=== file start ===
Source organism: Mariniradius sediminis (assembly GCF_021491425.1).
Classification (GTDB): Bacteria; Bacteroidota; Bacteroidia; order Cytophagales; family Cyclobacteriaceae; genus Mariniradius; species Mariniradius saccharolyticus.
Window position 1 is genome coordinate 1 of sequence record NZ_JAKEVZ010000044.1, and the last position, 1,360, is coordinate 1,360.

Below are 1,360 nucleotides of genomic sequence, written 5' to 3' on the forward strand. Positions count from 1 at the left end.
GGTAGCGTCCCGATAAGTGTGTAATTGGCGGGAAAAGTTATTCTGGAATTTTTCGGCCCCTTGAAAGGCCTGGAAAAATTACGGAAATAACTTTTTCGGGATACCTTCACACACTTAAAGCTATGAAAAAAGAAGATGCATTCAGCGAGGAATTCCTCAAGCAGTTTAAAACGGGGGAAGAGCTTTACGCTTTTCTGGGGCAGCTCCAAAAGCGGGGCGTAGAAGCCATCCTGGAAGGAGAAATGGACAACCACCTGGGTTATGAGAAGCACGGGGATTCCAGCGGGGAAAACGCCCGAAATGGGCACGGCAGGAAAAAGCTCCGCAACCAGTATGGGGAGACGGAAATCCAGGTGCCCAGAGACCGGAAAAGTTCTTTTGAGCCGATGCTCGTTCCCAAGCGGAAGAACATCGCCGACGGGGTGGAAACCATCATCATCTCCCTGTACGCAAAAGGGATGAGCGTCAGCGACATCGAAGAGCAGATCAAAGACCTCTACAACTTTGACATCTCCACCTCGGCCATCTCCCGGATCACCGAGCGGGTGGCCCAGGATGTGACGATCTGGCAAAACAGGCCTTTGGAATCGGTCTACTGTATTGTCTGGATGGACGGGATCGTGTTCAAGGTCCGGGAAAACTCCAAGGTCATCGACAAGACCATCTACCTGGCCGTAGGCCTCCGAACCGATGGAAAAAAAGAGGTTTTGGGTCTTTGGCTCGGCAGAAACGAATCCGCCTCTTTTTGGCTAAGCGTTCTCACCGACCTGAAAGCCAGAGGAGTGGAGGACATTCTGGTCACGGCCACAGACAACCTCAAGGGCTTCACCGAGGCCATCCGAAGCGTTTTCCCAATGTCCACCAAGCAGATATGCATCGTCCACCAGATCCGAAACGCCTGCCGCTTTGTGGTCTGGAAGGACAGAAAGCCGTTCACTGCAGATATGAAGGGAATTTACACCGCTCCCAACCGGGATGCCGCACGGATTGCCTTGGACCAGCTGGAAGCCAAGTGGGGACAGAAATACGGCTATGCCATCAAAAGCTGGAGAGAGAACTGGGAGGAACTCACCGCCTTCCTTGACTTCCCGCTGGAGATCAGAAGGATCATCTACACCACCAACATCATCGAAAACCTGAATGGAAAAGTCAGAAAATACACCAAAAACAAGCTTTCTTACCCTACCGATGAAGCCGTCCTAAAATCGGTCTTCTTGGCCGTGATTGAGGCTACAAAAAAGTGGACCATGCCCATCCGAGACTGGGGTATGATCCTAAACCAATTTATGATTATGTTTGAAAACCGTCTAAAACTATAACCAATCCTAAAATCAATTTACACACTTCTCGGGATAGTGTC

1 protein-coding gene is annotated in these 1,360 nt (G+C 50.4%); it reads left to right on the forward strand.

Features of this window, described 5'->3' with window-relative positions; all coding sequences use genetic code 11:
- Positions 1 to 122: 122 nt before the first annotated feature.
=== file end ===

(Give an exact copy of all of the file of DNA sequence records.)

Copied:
Source organism: Mariniradius sediminis (assembly GCF_021491425.1).
Classification (GTDB): Bacteria; Bacteroidota; Bacteroidia; order Cytophagales; family Cyclobacteriaceae; genus Mariniradius; species Mariniradius saccharolyticus.
Window position 1 is genome coordinate 1 of sequence record NZ_JAKEVZ010000044.1, and the last position, 1,360, is coordinate 1,360.

Below are 1,360 nucleotides of genomic sequence, written 5' to 3' on the forward strand. Positions count from 1 at the left end.
GGTAGCGTCCCGATAAGTGTGTAATTGGCGGGAAAAGTTATTCTGGAATTTTTCGGCCCCTTGAAAGGCCTGGAAAAATTACGGAAATAACTTTTTCGGGATACCTTCACACACTTAAAGCTATGAAAAAAGAAGATGCATTCAGCGAGGAATTCCTCAAGCAGTTTAAAACGGGGGAAGAGCTTTACGCTTTTCTGGGGCAGCTCCAAAAGCGGGGCGTAGAAGCCATCCTGGAAGGAGAAATGGACAACCACCTGGGTTATGAGAAGCACGGGGATTCCAGCGGGGAAAACGCCCGAAATGGGCACGGCAGGAAAAAGCTCCGCAACCAGTATGGGGAGACGGAAATCCAGGTGCCCAGAGACCGGAAAAGTTCTTTTGAGCCGATGCTCGTTCCCAAGCGGAAGAACATCGCCGACGGGGTGGAAACCATCATCATCTCCCTGTACGCAAAAGGGATGAGCGTCAGCGACATCGAAGAGCAGATCAAAGACCTCTACAACTTTGACATCTCCACCTCGGCCATCTCCCGGATCACCGAGCGGGTGGCCCAGGATGTGACGATCTGGCAAAACAGGCCTTTGGAATCGGTCTACTGTATTGTCTGGATGGACGGGATCGTGTTCAAGGTCCGGGAAAACTCCAAGGTCATCGACAAGACCATCTACCTGGCCGTAGGCCTCCGAACCGATGGAAAAAAAGAGGTTTTGGGTCTTTGGCTCGGCAGAAACGAATCCGCCTCTTTTTGGCTAAGCGTTCTCACCGACCTGAAAGCCAGAGGAGTGGAGGACATTCTGGTCACGGCCACAGACAACCTCAAGGGCTTCACCGAGGCCATCCGAAGCGTTTTCCCAATGTCCACCAAGCAGATATGCATCGTCCACCAGATCCGAAACGCCTGCCGCTTTGTGGTCTGGAAGGACAGAAAGCCGTTCACTGCAGATATGAAGGGAATTTACACCGCTCCCAACCGGGATGCCGCACGGATTGCCTTGGACCAGCTGGAAGCCAAGTGGGGACAGAAATACGGCTATGCCATCAAAAGCTGGAGAGAGAACTGGGAGGAACTCACCGCCTTCCTTGACTTCCCGCTGGAGATCAGAAGGATCATCTACACCACCAACATCATCGAAAACCTGAATGGAAAAGTCAGAAAATACACCAAAAACAAGCTTTCTTACCCTACCGATGAAGCCGTCCTAAAATCGGTCTTCTTGGCCGTGATTGAGGCTACAAAAAAGTGGACCATGCCCATCCGAGACTGGGGTATGATCCTAAACCAATTTATGATTATGTTTGAAAACCGTCTAAAACTATAACCAATCCTAAAATCAATTTACACACTTCTCGGGATAGTGTC

1 protein-coding gene is annotated in these 1,360 nt (G+C 50.4%); it reads left to right on the forward strand.

Features of this window, described 5'->3' with window-relative positions; all coding sequences use genetic code 11:
- Positions 1 to 122: 122 nt before the first annotated feature.